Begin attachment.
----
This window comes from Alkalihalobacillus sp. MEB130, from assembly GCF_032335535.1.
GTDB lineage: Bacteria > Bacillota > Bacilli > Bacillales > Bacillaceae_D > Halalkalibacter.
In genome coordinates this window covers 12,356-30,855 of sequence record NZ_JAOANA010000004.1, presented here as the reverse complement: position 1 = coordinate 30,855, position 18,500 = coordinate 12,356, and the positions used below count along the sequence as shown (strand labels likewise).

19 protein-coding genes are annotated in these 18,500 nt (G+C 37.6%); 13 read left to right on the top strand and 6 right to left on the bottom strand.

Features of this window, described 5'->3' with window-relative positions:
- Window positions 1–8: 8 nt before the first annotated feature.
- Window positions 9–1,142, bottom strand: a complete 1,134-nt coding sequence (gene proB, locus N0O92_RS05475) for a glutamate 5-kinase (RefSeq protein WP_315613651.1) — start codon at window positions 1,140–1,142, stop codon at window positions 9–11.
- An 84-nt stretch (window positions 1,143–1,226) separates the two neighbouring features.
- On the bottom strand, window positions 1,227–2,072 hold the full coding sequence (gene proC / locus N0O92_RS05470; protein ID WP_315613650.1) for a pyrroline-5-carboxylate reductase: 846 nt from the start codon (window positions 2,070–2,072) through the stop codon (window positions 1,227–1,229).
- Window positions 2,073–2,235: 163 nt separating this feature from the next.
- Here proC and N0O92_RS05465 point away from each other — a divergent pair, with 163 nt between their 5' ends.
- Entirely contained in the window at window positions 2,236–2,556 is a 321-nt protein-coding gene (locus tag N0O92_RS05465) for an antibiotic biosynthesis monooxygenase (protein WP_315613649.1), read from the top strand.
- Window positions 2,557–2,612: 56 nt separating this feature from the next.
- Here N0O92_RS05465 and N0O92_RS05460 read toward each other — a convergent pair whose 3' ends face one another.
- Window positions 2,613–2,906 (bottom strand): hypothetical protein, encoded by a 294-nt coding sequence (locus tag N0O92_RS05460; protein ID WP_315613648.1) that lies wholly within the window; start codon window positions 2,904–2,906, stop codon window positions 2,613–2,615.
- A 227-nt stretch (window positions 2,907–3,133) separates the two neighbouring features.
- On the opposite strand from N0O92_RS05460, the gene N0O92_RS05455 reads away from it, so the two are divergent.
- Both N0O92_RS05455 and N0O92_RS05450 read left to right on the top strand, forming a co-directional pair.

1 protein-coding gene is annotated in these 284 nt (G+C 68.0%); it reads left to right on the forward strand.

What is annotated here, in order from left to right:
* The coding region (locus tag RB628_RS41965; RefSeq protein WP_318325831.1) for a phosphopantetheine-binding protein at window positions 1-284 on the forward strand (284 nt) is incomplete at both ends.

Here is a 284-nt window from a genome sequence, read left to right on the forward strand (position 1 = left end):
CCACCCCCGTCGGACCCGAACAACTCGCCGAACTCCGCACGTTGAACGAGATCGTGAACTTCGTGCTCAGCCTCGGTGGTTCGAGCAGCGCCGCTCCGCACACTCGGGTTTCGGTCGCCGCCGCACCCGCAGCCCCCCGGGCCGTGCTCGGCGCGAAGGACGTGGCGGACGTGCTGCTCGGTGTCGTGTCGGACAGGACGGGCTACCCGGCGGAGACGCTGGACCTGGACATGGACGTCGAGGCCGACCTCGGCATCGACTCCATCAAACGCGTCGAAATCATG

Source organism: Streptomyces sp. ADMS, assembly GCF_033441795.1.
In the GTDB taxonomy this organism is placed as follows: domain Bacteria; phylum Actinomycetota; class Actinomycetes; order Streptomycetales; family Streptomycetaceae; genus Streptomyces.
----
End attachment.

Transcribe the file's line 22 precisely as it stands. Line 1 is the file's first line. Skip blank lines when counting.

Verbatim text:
Here is a 284-nt window from a genome sequence, read left to right on the forward strand (position 1 = left end):